(01-11-2017, 10:43 PM)
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Originally Posted by The Lamonster

18-23 min/max IMO

Thats ridiculous in 2016

These threads with people saying people should move out by like 21 are ridiculous considering in a ton of countries around the world its standard for people to not move out until late 20s.
Quonny
Member
(01-11-2017, 10:44 PM)
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Age doesn't matter as long as they have a plan/goal.

If my kid is done at 24 from college but comes home to work and save for a house, they can stay. If my kid is 20 and has no plans or no future goals, they either need to pay or gots ta go.
Tony Redgrave
Member
(01-11-2017, 10:44 PM)
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Depends on family, living place, economic independence etc.

Not everyone enjoys a well-structured family situation with young, healthy parents in a good economic position for starters. Generalizations are mostly useless IMO.
Megalosaro
Member
(01-11-2017, 10:45 PM)
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I was 26 when I moved out. I'm 29 now.

My parents want me to move back
Drensch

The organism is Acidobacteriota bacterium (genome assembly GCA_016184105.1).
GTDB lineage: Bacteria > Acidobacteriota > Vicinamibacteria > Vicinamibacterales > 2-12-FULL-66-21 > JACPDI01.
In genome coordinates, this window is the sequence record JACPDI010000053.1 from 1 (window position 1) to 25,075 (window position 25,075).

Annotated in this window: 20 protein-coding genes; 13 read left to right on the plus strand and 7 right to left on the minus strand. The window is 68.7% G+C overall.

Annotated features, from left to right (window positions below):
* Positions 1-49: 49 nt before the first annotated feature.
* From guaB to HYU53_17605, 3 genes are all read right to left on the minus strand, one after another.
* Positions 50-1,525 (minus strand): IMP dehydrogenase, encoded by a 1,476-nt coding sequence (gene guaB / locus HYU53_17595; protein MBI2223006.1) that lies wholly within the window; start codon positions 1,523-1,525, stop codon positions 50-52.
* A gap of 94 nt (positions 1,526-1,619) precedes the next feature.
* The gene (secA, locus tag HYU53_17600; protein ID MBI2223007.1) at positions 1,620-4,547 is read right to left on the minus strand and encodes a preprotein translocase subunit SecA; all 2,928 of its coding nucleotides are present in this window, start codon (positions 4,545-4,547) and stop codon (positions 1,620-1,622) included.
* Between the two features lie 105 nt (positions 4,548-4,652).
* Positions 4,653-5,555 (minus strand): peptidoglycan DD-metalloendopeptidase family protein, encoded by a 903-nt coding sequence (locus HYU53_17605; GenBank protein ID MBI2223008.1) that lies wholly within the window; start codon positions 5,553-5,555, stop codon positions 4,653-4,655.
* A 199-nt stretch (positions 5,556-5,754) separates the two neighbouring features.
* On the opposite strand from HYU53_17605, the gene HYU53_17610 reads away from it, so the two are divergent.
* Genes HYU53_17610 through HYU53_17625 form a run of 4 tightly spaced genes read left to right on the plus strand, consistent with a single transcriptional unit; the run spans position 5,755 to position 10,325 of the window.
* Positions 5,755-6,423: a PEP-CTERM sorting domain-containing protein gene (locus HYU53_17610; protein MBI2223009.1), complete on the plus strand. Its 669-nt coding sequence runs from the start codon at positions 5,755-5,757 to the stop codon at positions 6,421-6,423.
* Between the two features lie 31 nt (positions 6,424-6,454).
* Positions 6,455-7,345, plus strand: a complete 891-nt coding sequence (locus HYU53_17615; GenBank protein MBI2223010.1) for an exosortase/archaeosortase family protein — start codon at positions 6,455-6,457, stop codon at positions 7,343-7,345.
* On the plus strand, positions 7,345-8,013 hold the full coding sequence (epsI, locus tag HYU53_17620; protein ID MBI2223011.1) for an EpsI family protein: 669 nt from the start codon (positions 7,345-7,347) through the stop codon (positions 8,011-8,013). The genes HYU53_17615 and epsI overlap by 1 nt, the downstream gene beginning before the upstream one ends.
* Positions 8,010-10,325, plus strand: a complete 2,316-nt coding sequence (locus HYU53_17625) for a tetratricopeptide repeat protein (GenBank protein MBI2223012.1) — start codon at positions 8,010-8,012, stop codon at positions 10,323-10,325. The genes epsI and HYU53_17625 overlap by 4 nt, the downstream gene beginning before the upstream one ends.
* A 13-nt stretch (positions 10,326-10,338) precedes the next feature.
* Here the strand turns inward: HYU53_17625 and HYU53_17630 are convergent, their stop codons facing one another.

Member
(01-11-2017, 10:45 PM)
When they're ready. It's not worth debt and financial issues for "freedom".
tearsofash
Member
(01-11-2017, 10:48 PM)
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I was kicked out the day after graduation from hs. They sold the house already...so probably I will try to be a little more lenient than that.
KillGore
Member
(01-11-2017, 10:48 PM)
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18-23? What is this, the 1980s? That's not a thing anymore
Soapbox Killer
Grand Nagus
(01-11-2017, 10:49 PM)
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17 (which is this year for one of my 5) and take another kid with you when you leave.

Real answer: I do not expect any of my children to be living with me after the age of 19, regardless of school or work. Me and my brother who has 4 kids of his own bought a dirt cheap house and rehabed it for our kids to be able to move out.
Azerare
Member
(01-11-2017, 10:50 PM)
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Originally Posted by Kyne

Whenever they are ready/you're sick of them. Times have changed.

Really this.
QuicheFontaine
Member
(01-11-2017, 10:50 PM)
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18. They can go into further education, learn a trade or just get a job, but they're an adult at that point and they need to learn to stand on their own two feet.

Heck if all else fails they can join the army!
idlewild_
Member
(01-11-2017, 10:52 PM)